What is the AI death calculator? Exact time of your death predicted

The tool is believed to have 78% accuracy
Rachael Davies3 minutes ago

A new AI tool called Life2vec can reportedly predict the course of your life, based on data from Danish health and demographic records for six million people.

Using health, social, and environmental factors, the model was created by scientists in Denmark and the US, feeding data from Danish health and demographic records into it.

Not only can Life2vec predict when you're going to die, but it can also determine how much money you’ll have when death catches up with you.

It bases its predictions on information like income, profession, and medical records to determine how long you’ll live.

Here's a closer look at how the death calculator works and who has access to it.

How accurate is the death calculator?

Supposedly, the death calculator works to 78 per cent accuracy, using previous research to determine length of life.

For example, factors that are known to contribute to longer or shorter lifespans, such as smoking, exercise habits, gender, or poor mental health, are all taken into account. Even characteristics like having higher incomes and working in leadership roles can lead to a longer life.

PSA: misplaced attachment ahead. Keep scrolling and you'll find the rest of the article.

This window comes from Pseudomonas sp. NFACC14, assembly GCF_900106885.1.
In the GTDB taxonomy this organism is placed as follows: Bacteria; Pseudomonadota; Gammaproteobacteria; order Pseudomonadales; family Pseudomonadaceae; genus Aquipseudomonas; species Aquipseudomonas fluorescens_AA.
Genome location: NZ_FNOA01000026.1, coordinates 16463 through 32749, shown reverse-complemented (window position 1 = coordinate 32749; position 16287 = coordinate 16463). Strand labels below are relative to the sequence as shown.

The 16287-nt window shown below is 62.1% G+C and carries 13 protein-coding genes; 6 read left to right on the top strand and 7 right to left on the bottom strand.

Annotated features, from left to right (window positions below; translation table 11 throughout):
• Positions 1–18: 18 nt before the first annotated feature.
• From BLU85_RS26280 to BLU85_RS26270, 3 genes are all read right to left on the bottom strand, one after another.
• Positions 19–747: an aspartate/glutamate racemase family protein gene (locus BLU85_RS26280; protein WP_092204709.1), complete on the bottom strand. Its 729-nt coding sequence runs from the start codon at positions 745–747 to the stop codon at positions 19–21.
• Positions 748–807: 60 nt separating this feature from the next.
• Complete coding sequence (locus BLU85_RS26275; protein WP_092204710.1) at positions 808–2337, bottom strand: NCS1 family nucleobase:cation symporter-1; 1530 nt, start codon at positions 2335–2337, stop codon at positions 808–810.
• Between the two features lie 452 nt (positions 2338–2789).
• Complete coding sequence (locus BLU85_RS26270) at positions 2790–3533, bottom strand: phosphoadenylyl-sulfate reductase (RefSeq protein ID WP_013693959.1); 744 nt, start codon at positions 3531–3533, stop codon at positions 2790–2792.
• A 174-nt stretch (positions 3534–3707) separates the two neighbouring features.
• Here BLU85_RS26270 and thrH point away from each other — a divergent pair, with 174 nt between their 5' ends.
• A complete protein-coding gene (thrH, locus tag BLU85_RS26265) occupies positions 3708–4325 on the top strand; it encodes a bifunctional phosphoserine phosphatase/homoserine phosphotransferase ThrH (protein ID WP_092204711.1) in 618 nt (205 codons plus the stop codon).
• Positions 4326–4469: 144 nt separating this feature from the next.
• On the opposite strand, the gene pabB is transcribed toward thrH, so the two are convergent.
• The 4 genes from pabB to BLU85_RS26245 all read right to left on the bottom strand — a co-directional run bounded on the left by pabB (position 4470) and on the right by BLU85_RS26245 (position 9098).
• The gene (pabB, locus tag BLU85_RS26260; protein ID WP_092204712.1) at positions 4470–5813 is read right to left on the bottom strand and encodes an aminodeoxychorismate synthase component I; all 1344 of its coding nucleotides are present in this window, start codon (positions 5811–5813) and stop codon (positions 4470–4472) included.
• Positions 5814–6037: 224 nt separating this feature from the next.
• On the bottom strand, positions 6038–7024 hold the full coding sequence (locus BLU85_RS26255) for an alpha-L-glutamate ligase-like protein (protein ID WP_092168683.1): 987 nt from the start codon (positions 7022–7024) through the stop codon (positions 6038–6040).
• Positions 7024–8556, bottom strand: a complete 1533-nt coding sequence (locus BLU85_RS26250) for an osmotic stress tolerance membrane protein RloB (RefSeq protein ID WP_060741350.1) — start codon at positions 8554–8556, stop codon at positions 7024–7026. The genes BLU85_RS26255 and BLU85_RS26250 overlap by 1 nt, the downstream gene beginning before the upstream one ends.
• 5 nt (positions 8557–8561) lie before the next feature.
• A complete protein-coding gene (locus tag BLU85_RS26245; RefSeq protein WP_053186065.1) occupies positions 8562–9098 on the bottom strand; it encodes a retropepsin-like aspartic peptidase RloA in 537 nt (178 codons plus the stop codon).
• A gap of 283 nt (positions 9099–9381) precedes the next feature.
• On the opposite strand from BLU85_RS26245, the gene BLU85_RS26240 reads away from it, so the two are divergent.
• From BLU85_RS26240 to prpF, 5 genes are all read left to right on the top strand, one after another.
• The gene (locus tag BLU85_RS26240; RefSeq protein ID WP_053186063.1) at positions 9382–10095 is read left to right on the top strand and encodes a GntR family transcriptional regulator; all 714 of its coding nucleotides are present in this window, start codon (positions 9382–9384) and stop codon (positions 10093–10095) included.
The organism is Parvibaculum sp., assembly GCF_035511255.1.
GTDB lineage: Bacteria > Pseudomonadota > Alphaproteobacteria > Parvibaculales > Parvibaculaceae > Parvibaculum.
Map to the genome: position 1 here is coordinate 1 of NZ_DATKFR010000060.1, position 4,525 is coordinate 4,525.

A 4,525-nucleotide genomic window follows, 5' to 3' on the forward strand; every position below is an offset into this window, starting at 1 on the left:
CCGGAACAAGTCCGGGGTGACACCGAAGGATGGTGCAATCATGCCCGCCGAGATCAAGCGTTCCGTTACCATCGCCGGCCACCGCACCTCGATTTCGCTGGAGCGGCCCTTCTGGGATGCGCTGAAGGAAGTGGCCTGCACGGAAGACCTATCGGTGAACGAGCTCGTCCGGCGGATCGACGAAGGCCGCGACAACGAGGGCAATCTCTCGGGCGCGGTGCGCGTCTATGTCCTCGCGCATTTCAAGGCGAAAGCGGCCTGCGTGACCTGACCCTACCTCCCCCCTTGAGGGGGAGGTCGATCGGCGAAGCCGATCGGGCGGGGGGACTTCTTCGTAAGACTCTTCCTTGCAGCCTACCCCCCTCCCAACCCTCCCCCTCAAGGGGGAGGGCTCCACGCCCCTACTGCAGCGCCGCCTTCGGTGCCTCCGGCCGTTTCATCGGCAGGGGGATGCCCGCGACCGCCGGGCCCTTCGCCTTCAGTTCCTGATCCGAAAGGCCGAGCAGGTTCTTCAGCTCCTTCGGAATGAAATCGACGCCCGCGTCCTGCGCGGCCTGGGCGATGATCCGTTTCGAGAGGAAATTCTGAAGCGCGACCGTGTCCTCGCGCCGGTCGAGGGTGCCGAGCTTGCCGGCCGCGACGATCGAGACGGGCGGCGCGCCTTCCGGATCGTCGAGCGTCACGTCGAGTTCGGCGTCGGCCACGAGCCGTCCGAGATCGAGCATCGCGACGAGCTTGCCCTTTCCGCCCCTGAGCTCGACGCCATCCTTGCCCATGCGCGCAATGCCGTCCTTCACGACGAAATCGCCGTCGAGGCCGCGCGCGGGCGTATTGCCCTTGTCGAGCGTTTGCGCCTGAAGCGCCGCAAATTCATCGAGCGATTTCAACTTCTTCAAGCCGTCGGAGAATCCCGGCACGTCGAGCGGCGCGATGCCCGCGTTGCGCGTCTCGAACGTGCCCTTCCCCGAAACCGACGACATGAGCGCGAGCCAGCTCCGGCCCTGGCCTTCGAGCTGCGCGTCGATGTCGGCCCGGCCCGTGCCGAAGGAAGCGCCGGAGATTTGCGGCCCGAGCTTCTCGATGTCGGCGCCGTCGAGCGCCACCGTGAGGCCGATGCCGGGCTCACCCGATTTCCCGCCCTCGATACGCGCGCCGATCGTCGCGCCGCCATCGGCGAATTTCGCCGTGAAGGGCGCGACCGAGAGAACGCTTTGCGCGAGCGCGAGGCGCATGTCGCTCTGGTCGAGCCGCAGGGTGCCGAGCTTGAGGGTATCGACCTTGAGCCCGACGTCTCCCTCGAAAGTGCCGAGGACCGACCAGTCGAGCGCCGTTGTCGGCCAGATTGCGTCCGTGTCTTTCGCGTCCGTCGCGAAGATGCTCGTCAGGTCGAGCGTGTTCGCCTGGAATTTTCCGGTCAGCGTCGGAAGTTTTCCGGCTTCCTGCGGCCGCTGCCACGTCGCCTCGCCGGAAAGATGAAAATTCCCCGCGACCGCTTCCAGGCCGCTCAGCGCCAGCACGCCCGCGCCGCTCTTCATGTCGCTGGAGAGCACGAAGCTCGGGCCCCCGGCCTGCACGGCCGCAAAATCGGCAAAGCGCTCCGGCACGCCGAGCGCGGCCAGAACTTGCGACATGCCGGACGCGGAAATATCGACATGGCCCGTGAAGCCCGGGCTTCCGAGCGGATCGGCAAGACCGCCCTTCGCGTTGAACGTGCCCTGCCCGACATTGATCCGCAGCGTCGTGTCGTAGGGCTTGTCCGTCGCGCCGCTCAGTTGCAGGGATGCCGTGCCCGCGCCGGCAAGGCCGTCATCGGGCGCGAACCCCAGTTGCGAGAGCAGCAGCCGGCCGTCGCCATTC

Every factor like these is given a code, such as S52 for a broken forearm or IND4726 for working in a tobacco shop. The Danish team behind the tool converted those code into words that are then used to sum up people's lives in data-rich sentences that aid the overall predictions.

How can I try it out?

So far, Life2vec has been tested on a group of people aged between 35 and 65, half of whom died between 2016 and 2020.

However, it's not yet open to the public, with stipulations that it's only been trained on people in Denmark and that the data from the tool shouldn't be used in certain situations.

"Clearly, our model should not be used by an insurance company, because the whole idea of insurance is that, by sharing the lack of knowledge of who is going to be the unlucky person struck by some incident, or death, or losing your backpack, we can kind of share this burden," Professor Jørgensen, leader of the Life2vec team, told Metro.